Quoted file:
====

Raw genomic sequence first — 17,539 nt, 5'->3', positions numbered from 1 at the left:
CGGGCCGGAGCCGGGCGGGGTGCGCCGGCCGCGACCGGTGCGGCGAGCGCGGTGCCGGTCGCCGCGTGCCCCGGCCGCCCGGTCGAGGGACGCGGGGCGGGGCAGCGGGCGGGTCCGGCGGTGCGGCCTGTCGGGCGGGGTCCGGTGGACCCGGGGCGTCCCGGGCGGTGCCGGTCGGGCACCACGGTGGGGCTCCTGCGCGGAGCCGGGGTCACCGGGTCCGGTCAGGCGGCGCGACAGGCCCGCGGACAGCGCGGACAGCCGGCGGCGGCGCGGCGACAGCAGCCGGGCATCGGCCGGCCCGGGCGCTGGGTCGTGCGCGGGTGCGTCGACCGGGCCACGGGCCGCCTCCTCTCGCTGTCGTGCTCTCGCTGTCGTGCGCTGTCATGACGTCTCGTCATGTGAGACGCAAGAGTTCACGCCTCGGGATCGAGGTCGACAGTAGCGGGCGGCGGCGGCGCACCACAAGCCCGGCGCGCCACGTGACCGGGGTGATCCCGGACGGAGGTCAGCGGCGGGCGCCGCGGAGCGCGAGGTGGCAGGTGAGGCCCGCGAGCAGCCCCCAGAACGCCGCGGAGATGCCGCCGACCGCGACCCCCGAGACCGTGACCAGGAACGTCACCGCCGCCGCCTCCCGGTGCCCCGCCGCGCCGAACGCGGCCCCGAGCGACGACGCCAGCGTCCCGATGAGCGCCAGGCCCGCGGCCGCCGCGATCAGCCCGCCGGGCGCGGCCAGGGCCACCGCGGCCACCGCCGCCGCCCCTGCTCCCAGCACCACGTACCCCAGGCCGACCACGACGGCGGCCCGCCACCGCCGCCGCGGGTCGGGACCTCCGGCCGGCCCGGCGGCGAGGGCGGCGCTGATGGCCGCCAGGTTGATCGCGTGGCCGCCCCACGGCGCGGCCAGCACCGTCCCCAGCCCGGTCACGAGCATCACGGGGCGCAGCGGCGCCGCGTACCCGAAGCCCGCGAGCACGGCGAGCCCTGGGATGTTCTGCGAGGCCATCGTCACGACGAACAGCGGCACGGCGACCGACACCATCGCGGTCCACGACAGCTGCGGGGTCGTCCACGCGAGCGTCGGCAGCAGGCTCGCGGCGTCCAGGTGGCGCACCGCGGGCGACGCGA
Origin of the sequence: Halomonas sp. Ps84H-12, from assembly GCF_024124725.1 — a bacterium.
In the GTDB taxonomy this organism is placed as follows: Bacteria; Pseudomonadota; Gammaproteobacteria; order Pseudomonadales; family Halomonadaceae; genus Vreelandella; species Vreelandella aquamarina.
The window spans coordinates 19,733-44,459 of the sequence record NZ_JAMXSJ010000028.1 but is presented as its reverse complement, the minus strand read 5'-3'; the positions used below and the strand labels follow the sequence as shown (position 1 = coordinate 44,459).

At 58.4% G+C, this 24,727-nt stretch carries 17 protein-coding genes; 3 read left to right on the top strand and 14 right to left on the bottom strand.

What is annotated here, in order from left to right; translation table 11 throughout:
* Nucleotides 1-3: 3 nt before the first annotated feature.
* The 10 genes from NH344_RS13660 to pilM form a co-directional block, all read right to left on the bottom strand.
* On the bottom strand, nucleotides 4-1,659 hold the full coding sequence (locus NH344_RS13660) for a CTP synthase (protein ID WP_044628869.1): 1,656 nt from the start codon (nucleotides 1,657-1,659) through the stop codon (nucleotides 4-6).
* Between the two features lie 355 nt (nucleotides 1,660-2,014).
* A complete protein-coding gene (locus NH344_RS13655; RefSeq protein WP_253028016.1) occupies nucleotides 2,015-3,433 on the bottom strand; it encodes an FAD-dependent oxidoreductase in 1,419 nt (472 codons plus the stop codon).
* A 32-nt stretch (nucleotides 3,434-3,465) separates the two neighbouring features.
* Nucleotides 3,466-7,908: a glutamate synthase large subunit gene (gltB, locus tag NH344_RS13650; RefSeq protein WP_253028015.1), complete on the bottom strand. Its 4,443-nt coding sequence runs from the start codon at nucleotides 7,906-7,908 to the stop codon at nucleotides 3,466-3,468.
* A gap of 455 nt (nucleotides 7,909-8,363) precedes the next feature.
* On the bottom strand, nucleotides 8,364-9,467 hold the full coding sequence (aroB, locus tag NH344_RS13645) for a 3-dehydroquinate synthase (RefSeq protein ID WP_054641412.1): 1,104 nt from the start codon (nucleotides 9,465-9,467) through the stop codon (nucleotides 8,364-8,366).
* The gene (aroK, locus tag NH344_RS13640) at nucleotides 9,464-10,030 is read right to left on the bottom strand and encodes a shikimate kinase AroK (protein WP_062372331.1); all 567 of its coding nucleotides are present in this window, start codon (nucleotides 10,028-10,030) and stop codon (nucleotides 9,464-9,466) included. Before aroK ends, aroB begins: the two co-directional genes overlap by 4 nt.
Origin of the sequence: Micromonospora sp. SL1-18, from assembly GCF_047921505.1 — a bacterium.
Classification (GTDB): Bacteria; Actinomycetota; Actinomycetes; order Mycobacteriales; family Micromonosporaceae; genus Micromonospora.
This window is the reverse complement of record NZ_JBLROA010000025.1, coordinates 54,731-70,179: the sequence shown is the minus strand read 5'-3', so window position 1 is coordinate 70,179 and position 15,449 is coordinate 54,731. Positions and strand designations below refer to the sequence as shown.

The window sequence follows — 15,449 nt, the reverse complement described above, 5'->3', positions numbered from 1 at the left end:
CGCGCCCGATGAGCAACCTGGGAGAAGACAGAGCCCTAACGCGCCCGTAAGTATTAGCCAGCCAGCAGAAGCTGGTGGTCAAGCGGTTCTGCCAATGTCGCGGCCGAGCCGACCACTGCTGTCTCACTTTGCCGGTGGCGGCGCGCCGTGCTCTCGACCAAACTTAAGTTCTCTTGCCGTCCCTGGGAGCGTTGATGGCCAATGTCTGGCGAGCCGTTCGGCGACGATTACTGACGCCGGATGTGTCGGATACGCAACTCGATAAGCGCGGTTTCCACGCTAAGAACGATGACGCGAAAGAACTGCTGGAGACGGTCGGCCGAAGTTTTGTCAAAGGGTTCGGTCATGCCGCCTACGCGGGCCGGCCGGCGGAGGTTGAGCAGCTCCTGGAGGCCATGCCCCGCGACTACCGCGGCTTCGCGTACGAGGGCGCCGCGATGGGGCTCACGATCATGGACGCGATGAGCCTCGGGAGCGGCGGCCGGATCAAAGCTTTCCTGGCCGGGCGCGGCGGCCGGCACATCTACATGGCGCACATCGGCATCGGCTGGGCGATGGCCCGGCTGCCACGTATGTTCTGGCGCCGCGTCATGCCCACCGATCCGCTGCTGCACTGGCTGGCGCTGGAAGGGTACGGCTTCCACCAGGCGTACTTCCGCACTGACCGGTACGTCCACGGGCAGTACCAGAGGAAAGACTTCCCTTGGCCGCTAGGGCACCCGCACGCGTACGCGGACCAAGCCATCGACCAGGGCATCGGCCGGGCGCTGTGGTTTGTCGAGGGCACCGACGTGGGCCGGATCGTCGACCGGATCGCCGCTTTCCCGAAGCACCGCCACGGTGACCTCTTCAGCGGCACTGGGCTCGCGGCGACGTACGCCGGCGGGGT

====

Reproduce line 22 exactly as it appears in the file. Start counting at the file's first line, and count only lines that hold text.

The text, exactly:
CGCGCCCGATGAGCAACCTGGGAGAAGACAGAGCCCTAACGCGCCCGTAAGTATTAGCCAGCCAGCAGAAGCTGGTGGTCAAGCGGTTCTGCCAATGTCGCGGCCGAGCCGACCACTGCTGTCTCACTTTGCCGGTGGCGGCGCGCCGTGCTCTCGACCAAACTTAAGTTCTCTTGCCGTCCCTGGGAGCGTTGATGGCCAATGTCTGGCGAGCCGTTCGGCGACGATTACTGACGCCGGATGTGTCGGATACGCAACTCGATAAGCGCGGTTTCCACGCTAAGAACGATGACGCGAAAGAACTGCTGGAGACGGTCGGCCGAAGTTTTGTCAAAGGGTTCGGTCATGCCGCCTACGCGGGCCGGCCGGCGGAGGTTGAGCAGCTCCTGGAGGCCATGCCCCGCGACTACCGCGGCTTCGCGTACGAGGGCGCCGCGATGGGGCTCACGATCATGGACGCGATGAGCCTCGGGAGCGGCGGCCGGATCAAAGCTTTCCTGGCCGGGCGCGGCGGCCGGCACATCTACATGGCGCACATCGGCATCGGCTGGGCGATGGCCCGGCTGCCACGTATGTTCTGGCGCCGCGTCATGCCCACCGATCCGCTGCTGCACTGGCTGGCGCTGGAAGGGTACGGCTTCCACCAGGCGTACTTCCGCACTGACCGGTACGTCCACGGGCAGTACCAGAGGAAAGACTTCCCTTGGCCGCTAGGGCACCCGCACGCGTACGCGGACCAAGCCATCGACCAGGGCATCGGCCGGGCGCTGTGGTTTGTCGAGGGCACCGACGTGGGCCGGATCGTCGACCGGATCGCCGCTTTCCCGAAGCACCGCCACGGTGACCTCTTCAGCGGCACTGGGCTCGCGGCGACGTACGCCGGCGGGGT